Riverside Research Institute (RRI) and the Memorial Sloan-Kettering Cancer Center (MSKCC) propose to collaboratively investigate the application of advanced digital ultrasonic tissue characterization (UTC) techniques developed by RRI to detecting, diagnosing and staging prostate cancer and other prostate diseases, and to monitoring and evaluating the effectiveness of prostate-cancer therapies. The proposed research will emphasize application to prostate cancer, the second leading cause of cancer death in American men. RRI and its medical collaborators have shown these computer-based UTC methods to be clinically valuable in diagnosing ocular and abdominal cancers. They currently are being applied to characterizing venous and arterial thrombi. In its initial phase, the proposed research will utilize in-vitro surgical or transurethral-resection specimens to establish a range of potentially useful characterization parameters. Following these initial studies, the research will stress in-vivo studies involving acquisition of ultrasonic radio frequency (rf) data from patients undergoing transrectal ultrasound scanning at MSKCC for known or suspected prostate or bladder disease. Patients subjected to hormonal, radiation, chemotherapeutic and surgical treatments of the prostate will be scanned to establish UTC parameters for planning, monitoring and evaluating protocols. Patients undergoing radical cystectomy, in which the prostate routinely is removed as part of the surgical procedure, will be scanned prior to surgery and used as controls. Ultrasonic results will be correlated with whole-mount pathology specimens whenever possible, including malignant tissue excised in prostatectomies and normal and benign prostate tissue excised in the course of cystectomies. All acquired radio frequency (rf) ultrasonic data will be retained for long-term studies, and all signal-processing results will be entered into a data base along with clinical and histopathological results for statistical analysis. Over the proposed five-year research period, the very large patient population of the Urology Service at MSKCC will provide ample data to assure statistical confidence. RRI will serve as the primary grantee, and the efforts at MSKCC will be supported through a sub-contract with RRI.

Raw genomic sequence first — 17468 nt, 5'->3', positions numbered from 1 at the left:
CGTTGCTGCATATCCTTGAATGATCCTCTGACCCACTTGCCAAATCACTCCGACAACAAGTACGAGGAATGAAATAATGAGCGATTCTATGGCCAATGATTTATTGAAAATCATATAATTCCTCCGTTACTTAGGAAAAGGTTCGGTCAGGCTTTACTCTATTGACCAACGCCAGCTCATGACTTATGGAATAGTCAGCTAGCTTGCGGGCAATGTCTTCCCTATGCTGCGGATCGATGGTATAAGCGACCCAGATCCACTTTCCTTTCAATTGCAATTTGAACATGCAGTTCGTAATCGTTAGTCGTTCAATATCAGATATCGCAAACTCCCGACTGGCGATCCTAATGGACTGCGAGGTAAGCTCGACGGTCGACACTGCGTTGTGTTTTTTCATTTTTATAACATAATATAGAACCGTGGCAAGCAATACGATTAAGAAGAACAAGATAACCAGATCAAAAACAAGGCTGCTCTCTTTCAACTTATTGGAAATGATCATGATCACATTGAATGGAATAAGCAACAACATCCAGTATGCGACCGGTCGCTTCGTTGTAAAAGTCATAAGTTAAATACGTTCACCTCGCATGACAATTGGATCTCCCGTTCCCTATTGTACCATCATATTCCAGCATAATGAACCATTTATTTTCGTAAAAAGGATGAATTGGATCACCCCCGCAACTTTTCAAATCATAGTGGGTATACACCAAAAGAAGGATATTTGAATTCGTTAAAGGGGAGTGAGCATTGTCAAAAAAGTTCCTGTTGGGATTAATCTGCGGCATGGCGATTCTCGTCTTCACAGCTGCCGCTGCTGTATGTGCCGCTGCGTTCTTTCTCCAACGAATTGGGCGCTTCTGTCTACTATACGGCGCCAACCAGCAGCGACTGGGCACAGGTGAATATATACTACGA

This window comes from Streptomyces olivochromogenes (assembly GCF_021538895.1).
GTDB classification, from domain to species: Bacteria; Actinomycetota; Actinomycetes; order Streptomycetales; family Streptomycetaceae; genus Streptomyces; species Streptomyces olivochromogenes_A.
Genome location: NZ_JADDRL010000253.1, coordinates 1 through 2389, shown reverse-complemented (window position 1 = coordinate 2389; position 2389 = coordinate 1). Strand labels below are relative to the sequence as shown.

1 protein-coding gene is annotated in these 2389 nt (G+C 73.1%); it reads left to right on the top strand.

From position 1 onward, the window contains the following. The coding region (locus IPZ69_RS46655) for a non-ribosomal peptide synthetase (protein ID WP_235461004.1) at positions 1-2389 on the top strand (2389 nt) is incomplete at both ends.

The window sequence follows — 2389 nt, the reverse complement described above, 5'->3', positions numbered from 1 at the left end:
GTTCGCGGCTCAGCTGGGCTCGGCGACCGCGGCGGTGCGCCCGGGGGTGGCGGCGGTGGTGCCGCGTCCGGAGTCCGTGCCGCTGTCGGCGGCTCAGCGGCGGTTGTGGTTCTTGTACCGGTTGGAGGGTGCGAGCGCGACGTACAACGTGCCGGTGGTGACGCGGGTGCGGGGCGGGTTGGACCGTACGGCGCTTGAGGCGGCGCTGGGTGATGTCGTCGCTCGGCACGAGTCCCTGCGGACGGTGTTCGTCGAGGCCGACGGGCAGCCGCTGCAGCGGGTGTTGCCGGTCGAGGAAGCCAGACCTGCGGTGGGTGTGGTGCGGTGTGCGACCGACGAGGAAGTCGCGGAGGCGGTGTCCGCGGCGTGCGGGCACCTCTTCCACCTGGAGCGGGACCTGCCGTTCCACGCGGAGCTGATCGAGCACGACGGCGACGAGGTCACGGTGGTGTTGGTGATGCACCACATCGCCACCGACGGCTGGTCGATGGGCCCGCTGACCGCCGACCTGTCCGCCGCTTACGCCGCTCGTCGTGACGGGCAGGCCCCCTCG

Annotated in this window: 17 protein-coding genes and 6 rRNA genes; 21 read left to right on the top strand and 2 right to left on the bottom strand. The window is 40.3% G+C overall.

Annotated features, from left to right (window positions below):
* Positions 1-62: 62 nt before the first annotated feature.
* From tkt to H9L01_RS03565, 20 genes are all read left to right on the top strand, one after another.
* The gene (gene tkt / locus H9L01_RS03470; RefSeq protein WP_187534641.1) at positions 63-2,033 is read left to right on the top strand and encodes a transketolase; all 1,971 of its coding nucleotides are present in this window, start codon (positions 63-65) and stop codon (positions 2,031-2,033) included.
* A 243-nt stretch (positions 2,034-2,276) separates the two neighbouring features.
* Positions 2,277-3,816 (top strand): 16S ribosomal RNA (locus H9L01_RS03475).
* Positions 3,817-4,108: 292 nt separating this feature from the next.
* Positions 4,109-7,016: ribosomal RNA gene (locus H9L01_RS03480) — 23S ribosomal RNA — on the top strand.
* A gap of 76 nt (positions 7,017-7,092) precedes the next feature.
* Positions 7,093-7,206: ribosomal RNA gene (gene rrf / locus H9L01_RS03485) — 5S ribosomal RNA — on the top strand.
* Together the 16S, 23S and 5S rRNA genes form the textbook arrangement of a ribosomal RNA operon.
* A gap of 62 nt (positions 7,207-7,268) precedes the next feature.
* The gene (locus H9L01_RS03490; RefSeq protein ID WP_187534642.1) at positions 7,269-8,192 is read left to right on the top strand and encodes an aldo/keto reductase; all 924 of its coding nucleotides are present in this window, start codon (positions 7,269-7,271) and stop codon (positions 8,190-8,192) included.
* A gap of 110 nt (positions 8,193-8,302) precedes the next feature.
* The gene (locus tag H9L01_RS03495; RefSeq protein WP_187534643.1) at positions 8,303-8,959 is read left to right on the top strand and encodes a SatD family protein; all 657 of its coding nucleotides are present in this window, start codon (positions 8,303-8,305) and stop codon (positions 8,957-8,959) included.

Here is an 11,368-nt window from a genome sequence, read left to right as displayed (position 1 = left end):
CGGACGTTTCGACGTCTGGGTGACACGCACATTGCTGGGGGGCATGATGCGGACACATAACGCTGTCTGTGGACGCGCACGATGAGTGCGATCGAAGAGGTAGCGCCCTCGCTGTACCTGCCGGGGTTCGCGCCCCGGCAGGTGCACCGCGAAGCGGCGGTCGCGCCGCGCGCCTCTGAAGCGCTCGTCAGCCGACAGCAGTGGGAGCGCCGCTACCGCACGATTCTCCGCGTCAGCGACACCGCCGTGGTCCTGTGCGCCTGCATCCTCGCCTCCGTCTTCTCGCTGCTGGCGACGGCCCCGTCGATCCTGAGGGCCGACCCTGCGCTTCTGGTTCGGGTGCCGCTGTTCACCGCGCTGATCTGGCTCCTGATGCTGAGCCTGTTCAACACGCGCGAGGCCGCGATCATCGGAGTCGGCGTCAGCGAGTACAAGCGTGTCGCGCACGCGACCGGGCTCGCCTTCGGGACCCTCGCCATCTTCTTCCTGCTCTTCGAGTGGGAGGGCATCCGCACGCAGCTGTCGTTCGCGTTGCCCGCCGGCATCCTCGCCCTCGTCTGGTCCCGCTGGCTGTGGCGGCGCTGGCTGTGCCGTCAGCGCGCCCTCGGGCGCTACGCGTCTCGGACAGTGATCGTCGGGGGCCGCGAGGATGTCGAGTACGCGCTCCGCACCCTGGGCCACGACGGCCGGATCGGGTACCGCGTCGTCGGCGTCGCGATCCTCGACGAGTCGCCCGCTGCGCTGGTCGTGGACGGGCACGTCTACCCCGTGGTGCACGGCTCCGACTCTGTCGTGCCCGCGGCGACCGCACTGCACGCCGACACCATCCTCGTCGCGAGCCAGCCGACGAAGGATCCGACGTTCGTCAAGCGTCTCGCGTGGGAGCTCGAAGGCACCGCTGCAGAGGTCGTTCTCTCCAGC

National Institute of Health (NIH)
National Cancer Institute (NCI)
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Diagnostic Radiology Study Section (RNM)
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Riverside Research Institute
New York
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